KickBeat Special Edition – Review

Title   KickBeat Special Edition
Developer  Zen Studios
Publisher  Zen Studios, SCEA
Platform  PlayStation 4 (reviewed), Xbox One, Windows PC, Wii U
Genre  Music, Rhythm
Release Date  September 16, 2014 (PS4)

KickBeat has been around on the PlayStation Vita for a while now but has found its way to the PS4 which is probably a port that no-one was asking for, but shush! You’ve got it now. That’s good news for people who like rhythm-action games that are styled to look like mass brawls and even better news if you like your rhythm-action games to be as difficult as being in a mass brawl too.

You play as Lee, and later as Mei, who stands in the middle of the screen as wave after wave of thugs come to punch his face off much like any kung fu film from the ’70s or any Van Damme movie. Enemies approach from one of the four main directions and walk a quarter circle around you before attacking. Press the corresponding button (triangle for up, square for left etc) and you counter-attack them.

The mechanics of the game really are as simple as that. A little additional complexity is added by enemies that you have to hold the attacking button on and release at the right time and anyone carrying a power-up has to be double-tapped in order to get it but that’s really it.

However, as simple as that sounds, the game is actually a complete son of a bitch. Straight from the off (well once you’ve got past the tutorial), the game pulls no punches. Complex patterns are thrown at you and these only get worse later on, especially when you have to hit double attacks. It takes a while to find your rhythm, and you will eventually. But that doesn’t mean you’ll get good.  At least not by this game’s standards.

The main problem is how the rhythms are portrayed on the screen. All you are looking for is the button indicator to show up and where the enemy is in relation to it so that you can hit it correctly. Your timing is scored (miss, good, great, perfect) and as you press the button you throw a punch or kick at the enemy. You won’t even register what your character is doing as there is always another attacker on his way and the attackers themselves slightly obscure the action. Where something like Guitar Hero puts the visual cues at the forefront, KickBeat puts it on the background and indeed removes it entirely on Master difficulty which isn’t a great gameplay decision.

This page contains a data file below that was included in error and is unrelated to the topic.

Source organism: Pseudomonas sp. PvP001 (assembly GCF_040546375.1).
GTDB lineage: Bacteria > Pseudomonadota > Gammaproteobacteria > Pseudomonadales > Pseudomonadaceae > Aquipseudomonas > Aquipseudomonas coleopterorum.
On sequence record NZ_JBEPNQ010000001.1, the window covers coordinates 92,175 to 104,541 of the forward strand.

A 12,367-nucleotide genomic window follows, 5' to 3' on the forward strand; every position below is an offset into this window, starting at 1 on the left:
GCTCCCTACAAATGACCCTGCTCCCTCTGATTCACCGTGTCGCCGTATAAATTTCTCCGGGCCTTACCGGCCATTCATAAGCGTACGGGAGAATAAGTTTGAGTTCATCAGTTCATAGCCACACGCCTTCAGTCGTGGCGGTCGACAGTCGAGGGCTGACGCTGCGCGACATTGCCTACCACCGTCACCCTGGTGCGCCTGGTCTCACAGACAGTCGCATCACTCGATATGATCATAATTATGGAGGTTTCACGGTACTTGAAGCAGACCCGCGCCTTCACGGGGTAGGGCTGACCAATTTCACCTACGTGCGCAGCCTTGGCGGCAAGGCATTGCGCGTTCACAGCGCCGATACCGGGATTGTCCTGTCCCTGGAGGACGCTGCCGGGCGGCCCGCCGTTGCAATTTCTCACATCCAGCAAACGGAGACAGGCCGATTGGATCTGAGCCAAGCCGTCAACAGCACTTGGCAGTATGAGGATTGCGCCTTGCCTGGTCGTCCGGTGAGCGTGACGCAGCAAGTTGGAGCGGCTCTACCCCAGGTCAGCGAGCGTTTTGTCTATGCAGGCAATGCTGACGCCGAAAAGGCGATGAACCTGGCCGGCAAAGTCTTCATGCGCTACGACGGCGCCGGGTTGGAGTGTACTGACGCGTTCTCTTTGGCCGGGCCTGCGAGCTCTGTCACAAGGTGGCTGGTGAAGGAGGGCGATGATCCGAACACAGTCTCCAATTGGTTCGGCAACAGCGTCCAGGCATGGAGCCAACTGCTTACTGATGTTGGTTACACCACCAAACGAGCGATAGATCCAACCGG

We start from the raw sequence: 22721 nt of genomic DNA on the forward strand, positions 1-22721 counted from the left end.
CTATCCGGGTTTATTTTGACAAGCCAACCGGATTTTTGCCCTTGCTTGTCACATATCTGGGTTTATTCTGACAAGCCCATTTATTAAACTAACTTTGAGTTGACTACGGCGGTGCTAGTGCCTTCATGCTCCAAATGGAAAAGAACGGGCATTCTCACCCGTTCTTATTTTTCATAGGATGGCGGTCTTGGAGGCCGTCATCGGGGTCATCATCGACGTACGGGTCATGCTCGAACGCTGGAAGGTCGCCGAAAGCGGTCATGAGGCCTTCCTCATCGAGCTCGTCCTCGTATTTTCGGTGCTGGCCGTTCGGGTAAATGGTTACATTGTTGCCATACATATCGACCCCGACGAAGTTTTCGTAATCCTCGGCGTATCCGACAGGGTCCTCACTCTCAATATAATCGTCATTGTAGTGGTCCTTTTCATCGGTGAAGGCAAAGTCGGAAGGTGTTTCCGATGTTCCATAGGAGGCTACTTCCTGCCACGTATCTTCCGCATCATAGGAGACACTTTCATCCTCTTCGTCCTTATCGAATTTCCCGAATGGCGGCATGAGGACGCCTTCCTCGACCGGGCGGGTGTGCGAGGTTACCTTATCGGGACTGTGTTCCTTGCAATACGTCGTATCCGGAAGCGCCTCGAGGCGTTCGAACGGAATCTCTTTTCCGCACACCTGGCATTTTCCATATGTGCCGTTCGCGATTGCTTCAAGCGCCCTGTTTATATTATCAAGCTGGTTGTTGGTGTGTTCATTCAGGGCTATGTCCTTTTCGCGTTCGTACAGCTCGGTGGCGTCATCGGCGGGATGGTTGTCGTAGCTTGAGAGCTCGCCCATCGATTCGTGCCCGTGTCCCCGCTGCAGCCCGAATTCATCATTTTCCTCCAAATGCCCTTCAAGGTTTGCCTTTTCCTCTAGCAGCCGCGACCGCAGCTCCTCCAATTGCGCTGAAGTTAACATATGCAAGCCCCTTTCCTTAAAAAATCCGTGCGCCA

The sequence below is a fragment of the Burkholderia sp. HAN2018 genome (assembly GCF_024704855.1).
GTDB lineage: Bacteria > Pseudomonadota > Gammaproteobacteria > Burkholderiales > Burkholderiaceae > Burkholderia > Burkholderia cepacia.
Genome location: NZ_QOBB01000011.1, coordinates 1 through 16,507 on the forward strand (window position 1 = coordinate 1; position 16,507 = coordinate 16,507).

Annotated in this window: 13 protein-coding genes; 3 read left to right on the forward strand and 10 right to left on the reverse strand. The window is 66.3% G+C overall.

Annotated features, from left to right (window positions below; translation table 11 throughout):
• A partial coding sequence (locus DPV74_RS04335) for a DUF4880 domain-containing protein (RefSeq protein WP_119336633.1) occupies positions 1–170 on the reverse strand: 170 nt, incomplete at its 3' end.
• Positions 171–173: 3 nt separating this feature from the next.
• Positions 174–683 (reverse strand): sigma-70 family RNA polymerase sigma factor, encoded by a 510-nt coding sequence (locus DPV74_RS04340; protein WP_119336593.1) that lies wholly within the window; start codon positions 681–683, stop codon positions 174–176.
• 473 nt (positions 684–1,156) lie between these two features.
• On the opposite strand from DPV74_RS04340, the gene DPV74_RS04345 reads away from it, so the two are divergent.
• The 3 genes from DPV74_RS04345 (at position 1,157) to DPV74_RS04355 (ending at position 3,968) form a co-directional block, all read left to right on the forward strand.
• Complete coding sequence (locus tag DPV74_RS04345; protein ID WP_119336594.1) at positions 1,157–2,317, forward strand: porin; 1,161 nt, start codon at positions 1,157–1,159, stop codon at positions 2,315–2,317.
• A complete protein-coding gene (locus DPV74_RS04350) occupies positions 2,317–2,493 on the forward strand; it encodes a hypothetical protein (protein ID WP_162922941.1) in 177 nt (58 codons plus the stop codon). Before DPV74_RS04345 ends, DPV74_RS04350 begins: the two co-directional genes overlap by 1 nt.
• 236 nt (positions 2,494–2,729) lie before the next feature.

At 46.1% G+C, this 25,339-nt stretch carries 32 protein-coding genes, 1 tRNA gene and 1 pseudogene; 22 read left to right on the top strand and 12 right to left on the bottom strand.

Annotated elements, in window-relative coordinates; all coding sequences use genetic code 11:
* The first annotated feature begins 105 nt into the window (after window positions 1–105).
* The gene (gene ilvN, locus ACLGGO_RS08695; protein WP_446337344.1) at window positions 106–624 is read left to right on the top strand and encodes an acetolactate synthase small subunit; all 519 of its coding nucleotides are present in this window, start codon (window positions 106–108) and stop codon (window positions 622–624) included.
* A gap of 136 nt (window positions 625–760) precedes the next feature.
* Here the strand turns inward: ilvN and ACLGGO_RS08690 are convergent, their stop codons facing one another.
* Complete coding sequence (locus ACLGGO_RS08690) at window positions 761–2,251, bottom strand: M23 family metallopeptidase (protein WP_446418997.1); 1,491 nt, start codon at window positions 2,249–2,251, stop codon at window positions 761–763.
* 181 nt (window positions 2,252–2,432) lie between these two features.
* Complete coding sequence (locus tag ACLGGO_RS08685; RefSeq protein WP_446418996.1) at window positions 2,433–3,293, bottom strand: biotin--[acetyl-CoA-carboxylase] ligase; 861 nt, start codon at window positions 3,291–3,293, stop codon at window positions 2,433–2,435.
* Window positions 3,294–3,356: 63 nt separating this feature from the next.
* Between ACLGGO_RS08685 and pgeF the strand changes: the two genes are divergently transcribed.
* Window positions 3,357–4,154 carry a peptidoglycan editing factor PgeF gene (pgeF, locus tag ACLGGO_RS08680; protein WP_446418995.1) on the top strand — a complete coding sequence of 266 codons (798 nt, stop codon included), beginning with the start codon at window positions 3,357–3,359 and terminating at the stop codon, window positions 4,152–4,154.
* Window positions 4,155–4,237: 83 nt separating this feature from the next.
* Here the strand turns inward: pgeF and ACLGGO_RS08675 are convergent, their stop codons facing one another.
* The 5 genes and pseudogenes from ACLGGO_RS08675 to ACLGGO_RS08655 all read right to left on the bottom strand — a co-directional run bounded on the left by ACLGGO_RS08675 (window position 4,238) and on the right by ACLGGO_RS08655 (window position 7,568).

Also, using the movement of enemies to gauge the timing is troublesome too. Feeling the beat will probably lead to mistakes because of how the game interprets a song’s rhythm so you really have to concentrate on the screen. It’s just not very satisfying, even when you are doing well.

Visually, the game is pretty ordinary. There aren’t many arenas and the character models look like they are from an Xbox Live Arcade beat ‘em up. It all looks a bit too dated for the powerhouse PS4 and this is further reinforced by the game’s soundtrack which is mostly nu-metal and alternative hip hop from the early ’00s. It’s 2014 and I don’t expect to hear Papa Roach unless I inexplicably turn on Kerrang TV.

The Vita/PS3 version allowed you to use your own MP3s to create levels but that feature is missing here, at least for now, and the PS4 version isn’t a cross buy with the others even though the originals are. You do get six new tracks, but that’s not really enough to make existing fans upgrade.

Die-hard fans of the genre may well get more out of the game than I did, but as someone who has played and enjoyed games such as Parappa The Rapper, Elite Beat Agents, and Gitaroo Man, I should be one of them. The on-screen action is too fussy to put this much reliance on, the beat matching doesn’t always feel natural to me (as a musician), the gameplay allows progress but punishes you with some very harsh scoring (and the trophies are going to be out of reach for most players), and there’s no variation aside from the occasional boss battle, none of which play much differently to ordinary levels.

However, if you’re a nu-metal kid with exceptional beat-matching skills then this is a cheap way to punch people while listening to Celldweller and Marilyn Manson.

  • Challenging rhythm action gameplay
  • Overly challenging rhythm action gameplay
  • Fussy visuals
  • Dated soundtrack
  • Lacks variation
  • Not cross buy
  • No MP3 support
  • Near-impossible trophies

KickBeat adds a kung-fu flavour to the rhythm-action genre but also adds an unnecessary level of difficulty that comes both by choice and by some bad design. If they stripped out all the things that get in the way of the action, you'd be left with a very uninspiring game but with all those things put in, you're left with one that's too demanding for what it offers the player.

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